2) to maintain a comfortable surplus of assets beyond liabilities.


Management Information System (MIS) Image 2

Asymmetric information

information that is known to some people but not to other people.


Automated storage/retrieval system

A racking system using automated systems
to load and unload the racks.


Bottom-up equity management style

A management style that de-emphasizes the significance of economic
and market cycles, focusing instead on the analysis of individual stocks.


build mission

a mission of increasing market share, even at
the expense of short-term profits and cash flow; typically
pursued by a business unit that has a small market share
in a high-growth industry; appropriate for products that
are in the early stages of the product life cycle


business intelligence (BI) system

a formal process for gathering and analyzing information and producing intelligence to meet decision making needs; requires information about
internal processes as well as knowledge, technologies, and competitors


Cash management bill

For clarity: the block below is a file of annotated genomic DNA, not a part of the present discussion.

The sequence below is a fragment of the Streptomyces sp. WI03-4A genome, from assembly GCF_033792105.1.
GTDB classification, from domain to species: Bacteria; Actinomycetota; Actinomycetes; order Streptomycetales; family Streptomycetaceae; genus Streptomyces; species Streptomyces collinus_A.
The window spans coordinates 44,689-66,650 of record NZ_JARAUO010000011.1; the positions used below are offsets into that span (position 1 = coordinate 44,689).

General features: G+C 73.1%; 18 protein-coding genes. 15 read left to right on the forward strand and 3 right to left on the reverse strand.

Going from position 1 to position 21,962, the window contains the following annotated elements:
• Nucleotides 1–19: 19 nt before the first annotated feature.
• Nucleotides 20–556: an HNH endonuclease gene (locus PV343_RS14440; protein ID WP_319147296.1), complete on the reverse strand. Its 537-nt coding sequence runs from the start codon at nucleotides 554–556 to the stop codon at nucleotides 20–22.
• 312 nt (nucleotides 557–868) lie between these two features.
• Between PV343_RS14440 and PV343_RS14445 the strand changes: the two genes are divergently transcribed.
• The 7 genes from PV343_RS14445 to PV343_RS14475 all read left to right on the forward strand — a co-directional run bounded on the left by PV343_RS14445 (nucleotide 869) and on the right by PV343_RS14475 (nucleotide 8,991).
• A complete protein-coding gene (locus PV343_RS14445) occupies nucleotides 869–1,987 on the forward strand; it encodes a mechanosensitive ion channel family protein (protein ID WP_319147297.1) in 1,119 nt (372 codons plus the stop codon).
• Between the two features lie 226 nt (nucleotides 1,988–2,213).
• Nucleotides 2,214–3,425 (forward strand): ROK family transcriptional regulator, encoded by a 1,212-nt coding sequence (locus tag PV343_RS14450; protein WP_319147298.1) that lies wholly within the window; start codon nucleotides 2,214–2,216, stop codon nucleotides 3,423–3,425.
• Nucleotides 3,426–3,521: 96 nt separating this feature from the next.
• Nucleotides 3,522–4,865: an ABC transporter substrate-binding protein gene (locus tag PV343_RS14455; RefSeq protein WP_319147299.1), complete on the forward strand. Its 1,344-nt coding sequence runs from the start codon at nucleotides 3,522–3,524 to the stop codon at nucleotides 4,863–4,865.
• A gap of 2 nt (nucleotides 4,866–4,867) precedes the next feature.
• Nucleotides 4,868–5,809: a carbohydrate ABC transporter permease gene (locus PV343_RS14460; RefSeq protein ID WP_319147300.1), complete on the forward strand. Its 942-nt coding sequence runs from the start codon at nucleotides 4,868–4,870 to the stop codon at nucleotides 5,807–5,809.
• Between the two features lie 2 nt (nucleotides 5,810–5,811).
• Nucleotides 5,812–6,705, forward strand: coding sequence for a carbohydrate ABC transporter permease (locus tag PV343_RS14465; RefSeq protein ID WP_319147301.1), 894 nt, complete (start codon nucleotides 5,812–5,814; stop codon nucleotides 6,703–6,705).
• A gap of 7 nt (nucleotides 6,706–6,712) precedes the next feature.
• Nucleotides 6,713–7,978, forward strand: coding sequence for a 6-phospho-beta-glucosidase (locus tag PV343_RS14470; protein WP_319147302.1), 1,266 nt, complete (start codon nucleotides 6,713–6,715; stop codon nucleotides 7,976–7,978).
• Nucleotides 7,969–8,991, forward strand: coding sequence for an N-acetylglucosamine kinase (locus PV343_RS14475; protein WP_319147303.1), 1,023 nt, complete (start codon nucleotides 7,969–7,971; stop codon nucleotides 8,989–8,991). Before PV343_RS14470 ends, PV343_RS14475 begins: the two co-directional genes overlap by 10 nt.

Very short maturity bills that the Treasury occasionally sells because its cash
balances are down and it needs money for a few days.


Certified Management Accountant (CMA)

a professional designation in the area of management accounting that
recognizes the successful completion of an examination,
acceptable work experience, and continuing education requirements


charge-back system

a system using transfer prices; see transfer
price


Clearing House Automated Payments System (CHAPS)

A computerized clearing system for sterling funds
that began operations in 1984. It includes 14 member banks, nearly 450 participating banks, and is one of the
clearing companies within the structure of the Association for Payment Clearing Services (APACS).


Management Information System (MIS) Image 3

Clearing House Interbank Payments System (CHIPS)

An international wire transfer system for high-value